Yuan Xia Wang

Left: Yuan, circa 1998; Right: Age-progression to age 26 (circa 2012)

  • Missing Since 10/21/1998
  • Missing From Lincolnia, Virginia
  • Classification Endangered Missing
  • Date of Birth 09/13/1986 (31)
  • Height and Weight 5'6, 118 pounds
  • Clothing/Jewelry Description A white t-shirt, a blue denim jacket, jeans and white sneakers.
  • Distinguishing Characteristics Asian female. Black hair, brown eyes. Yuan spoke Mandarin Chinese and very limited English at the time of her 1998 disappearance. Her nickname is Incha.

Details of Disappearance

Yuan was smuggled into Washington D.C. from China, via Bangkok and Paris, on August 25, 1998. She used a genuine Thai passport to get into the country and posed as the niece of her smuggler, Chaichana Klaharn, a Thai citizen. They were caught at Dulles International Airport. Yuan could not speak English or Thai and, through a Mandarin Chinese translator, told immigration authorities she was from Fuzhou in the Chinese province of Fujian, and her parents had paid Klaharn a significant sum of money to take her to the United States. He said he was supposed to deliver Yuan to a hotel in Washington D.C.

Klaharn pleaded guilty to passport fraud in September 1998 and was sentenced to four months in jail. Yuan was sent to live with a foster family in the 4700 block of Barnum Lane in Alexandria, Virginia, while authorities decided what to do with her. At first she stayed at home with a Mandarin-speaking babysitter. After three weeks she was enrolled in the seventh grade at Holmes Middle School, where she was the only Mandarin-speaking student. She would typically take the school bus home with one of her foster sisters, arriving home at 3:10 p.m. On the day of her disappearance, however, she took the bus home alone.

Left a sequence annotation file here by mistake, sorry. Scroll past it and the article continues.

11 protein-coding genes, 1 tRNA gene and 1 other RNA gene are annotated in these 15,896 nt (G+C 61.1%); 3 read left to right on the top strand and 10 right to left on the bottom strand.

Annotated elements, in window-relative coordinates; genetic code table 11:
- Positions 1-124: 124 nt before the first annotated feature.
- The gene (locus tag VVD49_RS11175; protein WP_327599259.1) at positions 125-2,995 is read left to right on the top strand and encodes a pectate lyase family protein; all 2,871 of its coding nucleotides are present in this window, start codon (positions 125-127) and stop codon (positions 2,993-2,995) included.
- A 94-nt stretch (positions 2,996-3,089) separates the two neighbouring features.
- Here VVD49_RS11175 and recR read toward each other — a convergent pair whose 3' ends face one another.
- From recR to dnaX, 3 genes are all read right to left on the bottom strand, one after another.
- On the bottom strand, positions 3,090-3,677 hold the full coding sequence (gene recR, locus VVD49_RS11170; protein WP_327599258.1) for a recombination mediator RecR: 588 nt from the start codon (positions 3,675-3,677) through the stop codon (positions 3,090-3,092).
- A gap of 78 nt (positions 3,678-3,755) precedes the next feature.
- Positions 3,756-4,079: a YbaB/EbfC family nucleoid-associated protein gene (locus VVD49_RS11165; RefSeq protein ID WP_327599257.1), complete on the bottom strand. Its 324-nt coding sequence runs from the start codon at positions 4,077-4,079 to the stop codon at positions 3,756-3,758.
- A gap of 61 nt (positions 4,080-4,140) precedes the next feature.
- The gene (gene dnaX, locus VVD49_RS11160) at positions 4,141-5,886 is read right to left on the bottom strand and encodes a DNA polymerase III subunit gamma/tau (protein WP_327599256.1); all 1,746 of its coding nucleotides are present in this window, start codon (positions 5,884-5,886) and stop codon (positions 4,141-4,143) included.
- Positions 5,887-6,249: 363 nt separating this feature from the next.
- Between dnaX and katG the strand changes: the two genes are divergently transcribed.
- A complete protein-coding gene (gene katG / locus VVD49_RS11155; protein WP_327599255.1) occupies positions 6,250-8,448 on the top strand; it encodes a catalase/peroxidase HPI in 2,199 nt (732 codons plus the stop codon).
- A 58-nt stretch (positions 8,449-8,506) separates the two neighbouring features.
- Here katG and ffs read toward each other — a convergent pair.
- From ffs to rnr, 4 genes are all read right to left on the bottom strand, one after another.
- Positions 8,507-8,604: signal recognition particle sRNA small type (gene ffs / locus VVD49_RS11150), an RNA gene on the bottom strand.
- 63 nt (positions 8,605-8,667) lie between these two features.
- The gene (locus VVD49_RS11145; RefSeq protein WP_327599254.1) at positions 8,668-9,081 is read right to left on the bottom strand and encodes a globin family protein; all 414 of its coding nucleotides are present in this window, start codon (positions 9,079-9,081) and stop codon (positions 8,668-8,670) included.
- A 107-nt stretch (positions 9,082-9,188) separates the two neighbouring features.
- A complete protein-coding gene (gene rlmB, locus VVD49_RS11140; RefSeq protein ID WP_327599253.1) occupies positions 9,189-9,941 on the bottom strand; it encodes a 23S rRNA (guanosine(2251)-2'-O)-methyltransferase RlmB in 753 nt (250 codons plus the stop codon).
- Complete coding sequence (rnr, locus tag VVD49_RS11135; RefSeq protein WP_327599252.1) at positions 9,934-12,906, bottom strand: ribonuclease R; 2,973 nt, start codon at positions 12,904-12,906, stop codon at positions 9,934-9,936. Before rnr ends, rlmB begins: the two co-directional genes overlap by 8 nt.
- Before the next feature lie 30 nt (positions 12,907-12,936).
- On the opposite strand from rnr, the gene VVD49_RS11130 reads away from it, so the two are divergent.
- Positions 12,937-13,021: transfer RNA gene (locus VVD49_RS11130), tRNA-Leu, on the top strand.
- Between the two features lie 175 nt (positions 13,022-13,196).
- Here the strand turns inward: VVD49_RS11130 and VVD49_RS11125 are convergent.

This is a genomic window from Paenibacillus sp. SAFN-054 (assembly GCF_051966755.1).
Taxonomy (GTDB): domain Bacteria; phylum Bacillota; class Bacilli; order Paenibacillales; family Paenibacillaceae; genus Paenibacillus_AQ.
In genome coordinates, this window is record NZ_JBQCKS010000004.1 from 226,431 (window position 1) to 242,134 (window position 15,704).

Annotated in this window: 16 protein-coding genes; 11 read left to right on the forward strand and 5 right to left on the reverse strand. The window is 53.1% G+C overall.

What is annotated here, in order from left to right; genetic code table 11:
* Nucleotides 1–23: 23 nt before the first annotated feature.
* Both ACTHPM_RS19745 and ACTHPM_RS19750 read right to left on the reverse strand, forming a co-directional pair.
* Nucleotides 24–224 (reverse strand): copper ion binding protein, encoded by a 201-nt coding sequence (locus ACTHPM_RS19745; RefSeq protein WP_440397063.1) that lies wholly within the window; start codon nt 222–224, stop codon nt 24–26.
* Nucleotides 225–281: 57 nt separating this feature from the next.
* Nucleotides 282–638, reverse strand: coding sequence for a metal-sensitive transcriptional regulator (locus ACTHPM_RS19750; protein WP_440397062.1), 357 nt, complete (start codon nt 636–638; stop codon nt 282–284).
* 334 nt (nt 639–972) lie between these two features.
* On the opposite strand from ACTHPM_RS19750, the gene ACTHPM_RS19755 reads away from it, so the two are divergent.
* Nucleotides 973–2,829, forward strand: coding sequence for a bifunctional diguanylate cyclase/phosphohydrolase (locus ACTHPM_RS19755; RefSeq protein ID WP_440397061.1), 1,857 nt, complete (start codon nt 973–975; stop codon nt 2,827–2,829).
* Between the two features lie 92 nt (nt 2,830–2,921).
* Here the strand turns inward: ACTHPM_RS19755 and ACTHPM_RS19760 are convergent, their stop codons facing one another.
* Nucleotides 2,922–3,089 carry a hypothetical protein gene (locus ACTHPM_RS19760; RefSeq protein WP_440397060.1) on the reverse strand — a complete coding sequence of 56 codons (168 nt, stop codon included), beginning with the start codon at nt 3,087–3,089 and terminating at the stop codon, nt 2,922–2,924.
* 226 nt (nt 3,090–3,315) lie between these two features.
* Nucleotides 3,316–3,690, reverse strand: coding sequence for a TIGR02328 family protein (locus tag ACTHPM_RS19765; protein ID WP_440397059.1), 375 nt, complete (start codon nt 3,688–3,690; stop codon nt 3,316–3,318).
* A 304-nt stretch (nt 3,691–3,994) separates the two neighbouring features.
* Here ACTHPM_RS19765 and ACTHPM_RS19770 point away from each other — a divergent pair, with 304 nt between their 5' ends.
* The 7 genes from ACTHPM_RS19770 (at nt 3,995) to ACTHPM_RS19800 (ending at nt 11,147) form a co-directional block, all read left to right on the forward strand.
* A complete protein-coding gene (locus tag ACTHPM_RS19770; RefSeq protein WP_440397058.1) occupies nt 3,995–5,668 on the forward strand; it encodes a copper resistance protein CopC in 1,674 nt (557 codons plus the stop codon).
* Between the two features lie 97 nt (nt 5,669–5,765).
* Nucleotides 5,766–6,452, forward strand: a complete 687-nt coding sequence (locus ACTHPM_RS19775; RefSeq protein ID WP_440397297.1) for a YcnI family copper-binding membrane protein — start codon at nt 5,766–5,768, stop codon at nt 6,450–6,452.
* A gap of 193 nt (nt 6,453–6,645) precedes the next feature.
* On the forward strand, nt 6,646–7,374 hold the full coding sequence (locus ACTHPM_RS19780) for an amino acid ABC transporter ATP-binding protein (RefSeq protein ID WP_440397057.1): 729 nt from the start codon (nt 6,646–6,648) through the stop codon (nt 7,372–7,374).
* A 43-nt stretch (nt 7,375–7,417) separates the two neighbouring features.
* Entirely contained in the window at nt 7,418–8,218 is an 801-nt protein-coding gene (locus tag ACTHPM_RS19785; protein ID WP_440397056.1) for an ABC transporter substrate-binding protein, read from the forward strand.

Yuan was last seen exiting a Fairfax County school bus at approximately 3:00 p.m. on October 21, 1998. The bus was near Lincolnia Road and Deming Avenue in the Lincolnia area of Virginia at the time. She supposed to take a cab to a doctor's appointment at 3:30 p.m., but she wasn't there when the cab arrived and never showed up for her appointment. She never returned to her foster home and has not been heard from again. An extensive search of the area produced no clues as to Yuan's whereabouts. She was not familiar with the neighborhood at the time of her disappearance. Her foster family didn't speak Mandarin and, while they stated Yuan appeared to be intelligent and content with her situation, they admitted they didn't know her very well and couldn't guess whether she'd run away or not. She had lived with the family for only six weeks by the time of her disappearance.

Yuan's immediate family resides in China. She told immigration officials she was twelve years old, but it's possible that she was as old as fifteen. In November 2008, ten years after her disappearance, investigators said they thought Yuan could be in the Kansas City, Missouri area. This information was never confirmed, however. Police believe Yuan either ran away out of fear she would be deported back to China, or she was abducted, possibly by one of the people who smuggled her into the country. If the latter is the case, Yuan may be being forced to work for her abductor(s). Her case remains unsolved.

Updated 6 times since October 12, 2004. Last updated April 4, 2013; age-progression updated.